Dmitry Gromov was one and a half times over the limit when he crashed into a moped, injuring both the driver and pillion passenger.
The 28-year-old, originally from Moscow, was also ordered to pay £3,367.96 in compensation to the two people injured.
Elsewhere in the world, intoxicated e-scooter users have been a major problem. Police in Munich recorded 414 alcohol-related offences on e-scooters during the Oktoberfest last year, with 254 people losing licences. A number of cases have also emerged of criminals using e-scooters to try to evade capture by police. One involved a man armed with a knife fleeing officers.
In another, a drug dealer was arrested as he used his e-scooter to deliver cannabis to customers.
The immediate concern, however, lies with the risk of serious injury.
Last week an inquest was held into the death of charity campaigner Barrie Howes. He was killed in a freak accident as he travelled home from work after heeding the Government’s call to avoid public transport in the early days of the pandemic.
The 57-year-old engineering instructor lost control of his e-scooter as he travelled down a steep road in Chatham, Kent. He flew off and, despite wearing a helmet, was found by a passer-by suffering from brain injuries.
Mr Howes was airlifted to hospital in London where his condition deteriorated and he died nine days later on July 3. Detective Sergeant Michael Champion, of Kent Police, said the scooter had a speed of ten to 30mph but that would have increased going downhill. ‘He would have been going at quite a speed when he lost control and crashed,’ he said.
Meanwhile in Wales police are investigating the death of a 55-year-old man who died when his electric scooter hit a parked car last month.
Julian Thomas was pronounced dead at the scene in Port Tennant, Swansea, following the late-night incident.
The first British death linked to e-scooters was that of 35-year-old TV presenter Emily Hartridge, who died when her e-scooter collided with a lorry in London.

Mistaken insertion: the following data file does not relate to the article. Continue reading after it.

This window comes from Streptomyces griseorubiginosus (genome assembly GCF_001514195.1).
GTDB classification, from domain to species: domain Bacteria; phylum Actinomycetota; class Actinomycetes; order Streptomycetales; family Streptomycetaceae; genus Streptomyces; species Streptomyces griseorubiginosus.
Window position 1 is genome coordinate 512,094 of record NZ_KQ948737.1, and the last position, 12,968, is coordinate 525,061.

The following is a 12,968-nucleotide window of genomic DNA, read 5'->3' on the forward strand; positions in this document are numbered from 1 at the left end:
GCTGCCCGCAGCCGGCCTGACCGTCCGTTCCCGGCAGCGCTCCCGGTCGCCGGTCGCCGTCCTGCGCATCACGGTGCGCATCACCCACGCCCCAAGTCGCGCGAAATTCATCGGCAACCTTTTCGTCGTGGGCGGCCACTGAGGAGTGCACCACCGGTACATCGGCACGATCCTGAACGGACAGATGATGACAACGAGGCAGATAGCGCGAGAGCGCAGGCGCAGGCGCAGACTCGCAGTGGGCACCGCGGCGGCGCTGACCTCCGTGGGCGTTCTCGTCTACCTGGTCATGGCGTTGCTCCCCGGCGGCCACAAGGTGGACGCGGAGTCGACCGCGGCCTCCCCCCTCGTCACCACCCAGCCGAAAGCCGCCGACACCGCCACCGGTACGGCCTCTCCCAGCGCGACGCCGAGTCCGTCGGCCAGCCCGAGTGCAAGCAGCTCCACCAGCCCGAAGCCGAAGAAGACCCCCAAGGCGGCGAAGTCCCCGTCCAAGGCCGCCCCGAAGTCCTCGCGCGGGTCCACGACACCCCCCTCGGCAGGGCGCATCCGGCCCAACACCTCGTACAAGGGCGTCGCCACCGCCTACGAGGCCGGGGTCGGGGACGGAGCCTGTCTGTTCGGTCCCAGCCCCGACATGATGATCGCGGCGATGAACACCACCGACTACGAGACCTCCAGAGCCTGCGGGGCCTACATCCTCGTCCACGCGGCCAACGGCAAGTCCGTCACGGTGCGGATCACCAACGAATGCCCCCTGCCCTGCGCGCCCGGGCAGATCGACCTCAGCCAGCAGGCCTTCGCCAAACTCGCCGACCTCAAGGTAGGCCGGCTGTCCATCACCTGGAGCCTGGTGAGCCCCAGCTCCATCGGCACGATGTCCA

Ruling the death was an accident, senior coroner Fiona Wilcox said the scooter was being driven too fast and the lack of air in the tyre had caused the YouTube star to lose control in Battersea, south-west London.
Hospitals are also seeing increasing numbers of injuries, particularly to the head. Studies have found that those who need surgery often suffer complex facial fractures to the bones around the eye and damage within the eye.
Christopher Uff, head of neurosurgery at the Royal London Hospital, says that the e-scooter patients being admitted have head injuries that are very similar to high-speed bike crashes.
‘We’ve already treated one rider who will suffer brain damage for the rest of his life and, sadly, at least one person has already been killed,’ he said. ‘We’ve also treated a number of pedestrians who have been knocked over by e-scooters on pavements. Typically, their injuries range from broken bones to skull fractures and, in one case, a brain haemorrhage.
‘If they’re allowed on pavements, they will kill pedestrians. And if they’re allowed on the roads, the riders will kill themselves.’
Words that should provide food for thought for those tasked with enforcing the current regulations — and those considering how to change them in the future.